April 15, 2024
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April 15, 2024
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Jewish Federation’s Bergen Reads Celebrates 15th Anniversary With Bonding Through Books

On April 20, The Jewish Federation along with Hackensack and Teaneck elementary schools hosted Bonding Through Books, a celebration of 15 years of Bergen Reads, a program that places volunteers in local elementary schools to assist students in pre-K through fourth grade with their reading skills. The event took place at the Nellie K. Parker elementary school in Hackensack and was well attended by school principals, teachers, family members of the students, and volunteers and members of the Jewish Community Relations Committee of the federation, which organized the event. Local mayors were also in attendance.

Since its inception, Bergen Reads has grown tremendously, starting with 45 volunteers and currently placing 160 volunteers in nine public schools. These volunteers work with more than 350 children on a weekly basis. The program, however, offers more than just additional help for the students in learning to read. It offers children undivided attention and an interpersonal connection. The volunteers develop a relationship with the students and often serve as mentors for these children.

The evening began with a flag salute and a choir presentation by students from various elementary schools. Opening remarks were offered by Jason Shames, CEO of the Jewish Federation of Northern New Jersey, who explained that learning is integral to the success of a child and through this program they are planting seeds for future generations. Teachers involved in the program shared experiences, including Tony Jackson, a teacher and poet who composed and delivered an original poem about Bergen Reads.

Perhaps the highlight of the event was fourth grader Michael Nieves, who spoke about Ruth and Rubin Camins, a Bergen county couple who have been reading buddies for many years. “He made books come alive,” said Nieves about Mr. Camins. The Camins made a huge impact on many of the students that they buddied with, and even on those that they hadn’t partnered with. “Bergen Reads is the one-on-one time the children need because they don’t necessarily get it at home,” Mrs. Camins said. At the end of the school year the Camins bought a book for each child they were connected to in the classroom. Their enthusiasm and dedication to the children was immeasurable.

Many of the students come from homes where English is not spoken, making reading more difficult. “The name of the event is ‘Bonding Through Books’ because that’s what it’s all about. We meet with these children who for whatever reason are behind with their reading skills. For some of the children, it may just be because they come from Spanish-speaking homes and no one can help with their reading at home. For some, the reading skills aren’t bad but the vocabulary is not there. For others, who knows? They need help with their reading, and it’s holding them back on every subject,” explained Barbara Selman, co-chair of Bonding Through Books and the JCRC Intergroup Relations Committee.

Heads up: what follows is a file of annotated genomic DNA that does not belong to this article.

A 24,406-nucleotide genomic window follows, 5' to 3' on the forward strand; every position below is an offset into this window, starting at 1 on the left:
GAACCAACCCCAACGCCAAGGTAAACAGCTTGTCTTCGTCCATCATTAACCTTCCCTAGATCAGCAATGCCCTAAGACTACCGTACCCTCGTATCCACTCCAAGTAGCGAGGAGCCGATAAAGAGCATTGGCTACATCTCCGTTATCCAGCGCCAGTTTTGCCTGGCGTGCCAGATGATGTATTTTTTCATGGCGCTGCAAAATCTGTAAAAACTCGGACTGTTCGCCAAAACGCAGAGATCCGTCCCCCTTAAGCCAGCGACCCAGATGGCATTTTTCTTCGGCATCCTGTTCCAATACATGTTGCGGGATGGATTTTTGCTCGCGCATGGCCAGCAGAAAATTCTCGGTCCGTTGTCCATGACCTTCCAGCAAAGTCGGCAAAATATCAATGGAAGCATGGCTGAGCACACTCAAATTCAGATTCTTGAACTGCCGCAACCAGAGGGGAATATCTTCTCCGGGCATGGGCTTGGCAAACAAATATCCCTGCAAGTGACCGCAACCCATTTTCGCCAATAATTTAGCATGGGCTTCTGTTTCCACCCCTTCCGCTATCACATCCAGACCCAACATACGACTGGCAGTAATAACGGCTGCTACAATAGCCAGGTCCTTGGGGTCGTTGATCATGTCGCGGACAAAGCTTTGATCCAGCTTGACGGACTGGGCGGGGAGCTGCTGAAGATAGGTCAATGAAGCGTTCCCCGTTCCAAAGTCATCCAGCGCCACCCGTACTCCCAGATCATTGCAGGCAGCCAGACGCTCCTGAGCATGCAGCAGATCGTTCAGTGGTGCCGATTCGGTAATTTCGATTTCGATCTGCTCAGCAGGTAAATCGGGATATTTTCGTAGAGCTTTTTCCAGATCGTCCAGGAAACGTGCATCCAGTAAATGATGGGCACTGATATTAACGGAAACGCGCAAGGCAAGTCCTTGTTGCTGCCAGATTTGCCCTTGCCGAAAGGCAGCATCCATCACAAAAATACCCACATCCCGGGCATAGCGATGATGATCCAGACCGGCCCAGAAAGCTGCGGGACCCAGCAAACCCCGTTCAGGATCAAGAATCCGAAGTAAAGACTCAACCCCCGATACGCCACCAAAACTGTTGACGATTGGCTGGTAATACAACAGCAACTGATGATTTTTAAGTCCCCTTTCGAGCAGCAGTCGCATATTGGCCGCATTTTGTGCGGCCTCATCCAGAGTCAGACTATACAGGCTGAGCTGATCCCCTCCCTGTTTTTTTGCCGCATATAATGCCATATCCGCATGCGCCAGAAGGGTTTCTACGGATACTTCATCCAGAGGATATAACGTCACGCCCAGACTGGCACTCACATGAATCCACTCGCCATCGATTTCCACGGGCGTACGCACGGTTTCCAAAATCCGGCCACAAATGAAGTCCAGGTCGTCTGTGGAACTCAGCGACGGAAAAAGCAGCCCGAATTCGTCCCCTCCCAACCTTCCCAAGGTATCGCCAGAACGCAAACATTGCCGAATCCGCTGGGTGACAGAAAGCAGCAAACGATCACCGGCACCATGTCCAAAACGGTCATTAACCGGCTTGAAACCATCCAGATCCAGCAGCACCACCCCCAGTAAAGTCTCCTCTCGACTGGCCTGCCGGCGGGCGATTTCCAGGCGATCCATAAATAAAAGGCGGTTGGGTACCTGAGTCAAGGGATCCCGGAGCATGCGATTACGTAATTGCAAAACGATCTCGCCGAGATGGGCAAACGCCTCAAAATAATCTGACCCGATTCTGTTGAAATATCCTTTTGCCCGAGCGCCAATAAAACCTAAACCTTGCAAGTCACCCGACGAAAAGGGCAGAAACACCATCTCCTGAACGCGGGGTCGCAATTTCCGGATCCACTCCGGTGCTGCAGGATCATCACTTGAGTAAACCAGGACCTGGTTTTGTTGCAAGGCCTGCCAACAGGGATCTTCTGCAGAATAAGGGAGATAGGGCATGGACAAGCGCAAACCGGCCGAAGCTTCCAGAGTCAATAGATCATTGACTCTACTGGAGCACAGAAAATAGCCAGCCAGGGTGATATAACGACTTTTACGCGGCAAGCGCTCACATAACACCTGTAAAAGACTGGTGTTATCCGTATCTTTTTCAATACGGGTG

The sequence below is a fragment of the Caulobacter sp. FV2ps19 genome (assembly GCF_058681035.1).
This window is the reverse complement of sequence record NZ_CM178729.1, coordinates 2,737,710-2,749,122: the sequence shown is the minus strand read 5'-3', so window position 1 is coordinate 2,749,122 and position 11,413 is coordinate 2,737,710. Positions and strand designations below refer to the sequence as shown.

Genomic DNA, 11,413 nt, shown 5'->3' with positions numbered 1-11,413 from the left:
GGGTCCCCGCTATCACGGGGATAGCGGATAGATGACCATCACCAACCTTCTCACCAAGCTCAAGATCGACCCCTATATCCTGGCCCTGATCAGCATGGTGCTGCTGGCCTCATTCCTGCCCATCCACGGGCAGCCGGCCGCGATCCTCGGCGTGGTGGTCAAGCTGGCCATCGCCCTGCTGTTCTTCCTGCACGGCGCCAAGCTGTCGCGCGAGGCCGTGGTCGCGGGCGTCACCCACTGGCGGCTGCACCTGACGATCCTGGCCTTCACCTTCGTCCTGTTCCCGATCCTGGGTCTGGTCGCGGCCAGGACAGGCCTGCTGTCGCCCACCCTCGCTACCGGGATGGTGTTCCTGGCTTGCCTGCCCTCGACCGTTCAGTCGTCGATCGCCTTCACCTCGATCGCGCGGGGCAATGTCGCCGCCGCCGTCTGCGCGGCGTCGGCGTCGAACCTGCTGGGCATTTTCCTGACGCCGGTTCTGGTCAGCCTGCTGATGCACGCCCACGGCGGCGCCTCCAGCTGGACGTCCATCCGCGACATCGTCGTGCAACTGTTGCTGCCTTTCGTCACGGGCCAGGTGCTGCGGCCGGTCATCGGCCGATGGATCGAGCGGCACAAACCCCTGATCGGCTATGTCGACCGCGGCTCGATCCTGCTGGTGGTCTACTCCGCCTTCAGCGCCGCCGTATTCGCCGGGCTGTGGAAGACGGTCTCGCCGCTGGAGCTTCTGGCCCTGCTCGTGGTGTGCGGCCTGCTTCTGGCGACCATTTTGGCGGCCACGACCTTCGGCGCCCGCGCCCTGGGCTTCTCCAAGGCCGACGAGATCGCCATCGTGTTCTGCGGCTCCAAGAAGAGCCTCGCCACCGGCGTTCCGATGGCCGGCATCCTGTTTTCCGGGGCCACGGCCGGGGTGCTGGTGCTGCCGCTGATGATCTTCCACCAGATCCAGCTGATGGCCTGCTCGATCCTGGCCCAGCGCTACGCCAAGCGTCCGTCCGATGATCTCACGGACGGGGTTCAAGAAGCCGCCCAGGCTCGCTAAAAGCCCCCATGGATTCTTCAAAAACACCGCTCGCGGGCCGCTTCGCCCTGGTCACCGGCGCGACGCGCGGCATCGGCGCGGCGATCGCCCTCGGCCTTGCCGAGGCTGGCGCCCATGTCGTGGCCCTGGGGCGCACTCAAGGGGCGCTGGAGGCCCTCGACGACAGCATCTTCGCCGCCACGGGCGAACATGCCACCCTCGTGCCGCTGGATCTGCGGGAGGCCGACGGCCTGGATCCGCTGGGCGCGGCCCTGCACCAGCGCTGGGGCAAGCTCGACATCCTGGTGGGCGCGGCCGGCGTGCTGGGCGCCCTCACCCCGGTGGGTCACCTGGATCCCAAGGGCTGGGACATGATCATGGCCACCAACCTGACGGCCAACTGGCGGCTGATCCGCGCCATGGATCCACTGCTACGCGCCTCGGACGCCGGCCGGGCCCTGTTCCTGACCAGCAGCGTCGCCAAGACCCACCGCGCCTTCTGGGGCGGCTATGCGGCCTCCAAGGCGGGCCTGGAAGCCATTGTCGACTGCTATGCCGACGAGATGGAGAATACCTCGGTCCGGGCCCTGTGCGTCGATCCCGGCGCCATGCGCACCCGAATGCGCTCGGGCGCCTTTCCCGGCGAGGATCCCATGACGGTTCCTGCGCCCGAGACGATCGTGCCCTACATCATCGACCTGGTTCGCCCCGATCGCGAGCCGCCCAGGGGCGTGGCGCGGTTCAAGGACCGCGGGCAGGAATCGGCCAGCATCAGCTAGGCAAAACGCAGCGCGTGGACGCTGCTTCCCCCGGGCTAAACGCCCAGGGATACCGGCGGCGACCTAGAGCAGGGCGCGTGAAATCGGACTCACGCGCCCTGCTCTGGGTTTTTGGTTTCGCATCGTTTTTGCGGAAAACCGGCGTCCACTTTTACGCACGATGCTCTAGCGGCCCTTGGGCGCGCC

Martha Cohen, co-chair of Bonding Through Books and the JCRC Intergroup Relations Committee expressed her sentiments about the program. “One of the key goals of the evening, in addition to celebrating the significant impact of Bergen Reads these past 15+ years, is to take a deeper step and get to know each other better, adding to the strength of our community as a whole. As the beloved Erik Einstein song, “Ani V’Ata,” says, “You and I will change the world, then all will follow.” In other words, nurtured friendships lead to a better world as evidenced by the impact of the Bergen Reads program, and we aspire to continue to expand and deepen our relationship with the broader community.”

Many of the people involved in Bergen Reads, including teachers who work with volunteers in the elementary schools, are unaware that this program is funded and run by the Jewish Federation. Programs such as this one represent what the Jewish Federation stands for, and they believe it is important that the greater community recognizes this. “The Bergen Reads celebration was a wonderful vehicle to foster relationships with the broader community,” commented Selman. Over the past few months in particular, the Jewish community has witnessed a rise in anti-Semitism as well as hate crimes directed at the broader non-Jewish community. Through programs such as this, the program strives to create a positive energy and stand united against these negative forces.

While the core objective of the program is to cultivate reading skills, the value runs so much deeper. Friendships and bonds are developed that create a trust and confidence in the children that is fundamental to their growth. The evening allowed parents and community members to join those friendships. “You are never too old or too young to be each other’s friend,” said Donna West, a teacher at the Nellie K. Parker School in Hackensack.

They say it takes a village to raise a child. The remarkable volunteers in the village of Bergen County, along with the support of Bergen Reads, have proven that every child counts. For more information on how to become a reading buddy please contact Beth Figman, Jewish Federation’s director of volunteer services, at [email protected] or 201-820-3947.

By Andrea Nissel

 

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